Air forwarders are seeing flat growth as they face wild-card events this year and ever more regulation, Airforwarders Association (AfA) executive director, Brandon Fried (pictured above) tells Air Cargo Week.
For the year so far, Fried says: “While the larger forwarders tend to be experiencing flat to modest growth, small to medium niche-oriented companies appear to be prospering in specialised areas including trade show, e-commerce related delivery and special projects. In general, however, growth has been relatively flat.”
Fried says members are optimistic that they will see a ‘slight improvement’ for the rest of 2016, and there are areas of hope, such as the Trans-Pacific Partnership Agreement (TPP).
The TPP was signed by 12 countries, the US, Japan, Malaysia, Vietnam, Singapore, Brunei, Australia, New Zealand, Canada, Mexico, Chile and Peru, and aims to deepen economic ties between the nations by slashing tariffs and fostering trade.
Though Fried says lifting and reducing barriers is good for the trade community and will increase commerce, it still needs to go through Congress. “Our primary concern is that given the state of politics in Washington, we may not see Congress passing the TPP in this session although the (US) President remains optimistic.”
As well as the opportunities posed by the TPP, the opening up of Cuba offers potential in both directions, and the AfA has been making sure cargo is not forgotten about. “The US Airforwarders Association has advocated for the awarding of increased air service between all major Cuban cities and the US but only to airlines with cargo departments since our future with Cuba is not only about personal travel, but trade as well.”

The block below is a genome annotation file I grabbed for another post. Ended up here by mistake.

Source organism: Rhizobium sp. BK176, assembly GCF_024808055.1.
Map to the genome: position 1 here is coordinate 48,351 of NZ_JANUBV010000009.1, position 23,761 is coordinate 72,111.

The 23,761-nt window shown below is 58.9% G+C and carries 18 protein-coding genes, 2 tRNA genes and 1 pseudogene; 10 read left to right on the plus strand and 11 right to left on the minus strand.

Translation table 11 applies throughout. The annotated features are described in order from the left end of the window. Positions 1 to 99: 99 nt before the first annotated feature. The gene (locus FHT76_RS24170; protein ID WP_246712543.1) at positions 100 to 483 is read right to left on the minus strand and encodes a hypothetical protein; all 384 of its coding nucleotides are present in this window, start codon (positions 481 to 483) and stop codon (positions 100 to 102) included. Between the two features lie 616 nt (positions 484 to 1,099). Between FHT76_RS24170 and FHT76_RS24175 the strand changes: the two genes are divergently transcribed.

AfA members have the fun of dealing with events outside of their control, such as the UK voting to leave the European Union, known as ‘Brexit’, and the US presidential elections later this year. So far, Fried says Brexit has not caused members too much concern.
Fried says: “Those members with whom I have recently spoken remain cautiously optimistic and feel its true impact will not be seen immediately.”
Members also have to contend with what Fried describes as “the seemingly never ending tsunami of regulation” becoming a major cost of doing business.
He says: “This has led to the need for forwarders to maintain cadres of compliance specialists, reengineered process, recording keeping, audits, all adding cost and negatively impact productivity.”